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How Do You Become a Marijuana Lawyer?

By Jonathan R. Tung, Esq. | Last updated on

You don't just become a pot lawyer any more than you would just become an equine lawyer. Such niche areas require experience -- the kind of experience that freshly minted law grads don't have. In fact, "pot law" only recently even became an existing area of law. Before, it was simply part of criminal law. And since the number of pot lawyers out there can be counted on one hand, you'll need some basis before venturing out on your own.

Put simply, if you just passed the bar, you'll have to slip a few years' business and contract experience under your belt before you can venture off and become a pot attorney.

Know Your Product

This does not mean toke up. This mean know your market. It probably wouldn't hurt to study the people, the pot culture, and the social issues surrounding pot consumption.

Knowing the product really refers to knowing the current laws regulating pot use, growth, and distribution. Since pot law is such a new and niche area, you'll probably be spending most of your time essentially working as a consultant on pot and not spending that time in court. You should be relieved.

However, you should also be worried. Up till now, one of the more popular rules of thumb was for consultants and advisors to extend alcohol laws and apply them to weed. Obviously, there are pros and cons to this approach. What may seem like common sense to your clients will present major legal issues for you to parse out -- issues that will likely be of first impression. The area is so new in fact that laws are probably changing as you read this. If you thought you had to be adaptable in other areas of law, you haven't seen anything yet.

Try and actively find the time to attend hearings, political events, and meet community leaders. Even meeting with the police might not sound like a bad idea. Each one of these groups will be actively adding their two cents about where they think pot laws should go, whether they're too restrictive or -- indeed -- whether they feel that they don't want to be part of this whole "legalize pot" thing. Information like that is valuable to you as an attorney.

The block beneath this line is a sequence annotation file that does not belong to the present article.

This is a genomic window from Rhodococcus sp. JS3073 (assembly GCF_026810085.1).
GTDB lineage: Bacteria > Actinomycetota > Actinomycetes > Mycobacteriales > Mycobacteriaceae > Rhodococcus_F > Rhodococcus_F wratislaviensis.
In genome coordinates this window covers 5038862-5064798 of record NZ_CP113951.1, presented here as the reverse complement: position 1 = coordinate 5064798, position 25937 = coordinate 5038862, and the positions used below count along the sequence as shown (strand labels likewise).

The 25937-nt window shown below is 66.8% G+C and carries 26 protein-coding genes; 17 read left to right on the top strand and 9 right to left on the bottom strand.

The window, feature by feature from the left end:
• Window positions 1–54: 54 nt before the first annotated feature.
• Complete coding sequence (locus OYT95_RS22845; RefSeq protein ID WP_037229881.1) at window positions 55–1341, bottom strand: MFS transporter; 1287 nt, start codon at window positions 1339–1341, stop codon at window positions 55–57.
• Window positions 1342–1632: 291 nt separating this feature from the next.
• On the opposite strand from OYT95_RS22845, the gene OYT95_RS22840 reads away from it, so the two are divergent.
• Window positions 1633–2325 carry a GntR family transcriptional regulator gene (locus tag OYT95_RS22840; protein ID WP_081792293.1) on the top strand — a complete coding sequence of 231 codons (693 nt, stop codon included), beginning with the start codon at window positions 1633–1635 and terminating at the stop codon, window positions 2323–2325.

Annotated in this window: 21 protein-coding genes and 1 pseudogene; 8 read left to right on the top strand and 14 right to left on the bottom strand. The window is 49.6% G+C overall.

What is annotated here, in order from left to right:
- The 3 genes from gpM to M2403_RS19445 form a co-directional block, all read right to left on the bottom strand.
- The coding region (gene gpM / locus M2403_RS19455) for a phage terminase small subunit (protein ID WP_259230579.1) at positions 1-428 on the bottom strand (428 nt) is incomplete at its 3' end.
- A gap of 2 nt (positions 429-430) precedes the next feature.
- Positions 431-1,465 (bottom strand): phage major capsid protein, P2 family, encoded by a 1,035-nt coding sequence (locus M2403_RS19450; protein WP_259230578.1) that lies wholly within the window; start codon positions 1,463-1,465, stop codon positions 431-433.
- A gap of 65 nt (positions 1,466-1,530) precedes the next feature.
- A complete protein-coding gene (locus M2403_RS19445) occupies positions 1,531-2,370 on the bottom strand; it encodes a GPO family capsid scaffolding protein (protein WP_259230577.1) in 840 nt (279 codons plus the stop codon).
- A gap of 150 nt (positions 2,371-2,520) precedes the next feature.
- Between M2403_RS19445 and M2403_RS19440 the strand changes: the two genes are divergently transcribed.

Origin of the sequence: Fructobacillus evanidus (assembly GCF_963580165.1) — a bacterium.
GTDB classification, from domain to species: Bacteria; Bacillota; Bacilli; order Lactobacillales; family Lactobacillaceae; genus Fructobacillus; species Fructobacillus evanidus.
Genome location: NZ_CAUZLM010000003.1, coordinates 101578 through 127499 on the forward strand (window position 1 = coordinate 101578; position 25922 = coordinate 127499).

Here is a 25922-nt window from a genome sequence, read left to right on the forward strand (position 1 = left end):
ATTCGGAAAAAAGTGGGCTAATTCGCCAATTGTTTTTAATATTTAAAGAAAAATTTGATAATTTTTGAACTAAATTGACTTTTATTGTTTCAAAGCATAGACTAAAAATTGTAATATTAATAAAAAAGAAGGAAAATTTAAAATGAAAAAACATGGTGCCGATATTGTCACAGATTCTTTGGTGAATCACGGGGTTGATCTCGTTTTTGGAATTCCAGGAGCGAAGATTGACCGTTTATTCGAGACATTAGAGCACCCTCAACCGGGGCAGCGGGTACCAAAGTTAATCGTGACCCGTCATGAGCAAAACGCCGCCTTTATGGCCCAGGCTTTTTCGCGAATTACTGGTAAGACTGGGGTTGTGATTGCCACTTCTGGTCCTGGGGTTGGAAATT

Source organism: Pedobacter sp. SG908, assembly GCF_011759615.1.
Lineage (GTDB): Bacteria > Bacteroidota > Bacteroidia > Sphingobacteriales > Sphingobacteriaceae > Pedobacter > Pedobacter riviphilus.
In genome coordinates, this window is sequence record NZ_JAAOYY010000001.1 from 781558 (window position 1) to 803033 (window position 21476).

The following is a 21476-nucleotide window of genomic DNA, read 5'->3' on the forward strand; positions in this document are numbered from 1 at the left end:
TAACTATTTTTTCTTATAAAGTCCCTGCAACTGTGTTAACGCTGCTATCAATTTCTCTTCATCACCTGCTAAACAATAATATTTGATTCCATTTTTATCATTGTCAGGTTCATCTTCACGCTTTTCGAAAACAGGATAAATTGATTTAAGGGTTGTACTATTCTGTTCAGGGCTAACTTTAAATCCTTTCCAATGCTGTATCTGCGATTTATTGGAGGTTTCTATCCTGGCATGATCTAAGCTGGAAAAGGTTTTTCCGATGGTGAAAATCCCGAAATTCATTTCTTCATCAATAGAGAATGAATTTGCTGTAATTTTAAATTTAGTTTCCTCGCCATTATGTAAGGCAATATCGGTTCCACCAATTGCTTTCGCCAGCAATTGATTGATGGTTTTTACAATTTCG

Pot Is Still Illegal

More than 20 states in the union now allow some use of medical marijuana within their borders; and a further four states now allow marijuana pretty much outright. Even Washington D.C. has loosened up on pot.

But as much as there is statewide momentum to legalize pot, the fact remains that marijuana is still a schedule 1 drug as defined by the Controlled Substances Act of 1970, and this means that technically it's still illegal at the federal level. Few people understand the intricacies behind this and even fewer have heard of the "Cole Memo," a 2013 DOJ call for federal prosecutors to lay-off of pot users in those states that legalized the substance. Pot, it said, should be their lowest priority.

But a Memo is just a memo, and doesn't have the force of law. Prosecutors already often decide not to pursue prosecution for activities that are technically crimes. And no one would go off an tell you to do those things. The point is this: becoming a pot attorney may entail having to advise clients how to stay compliant with state-laws that allow pot, despite it's federal illegal status.

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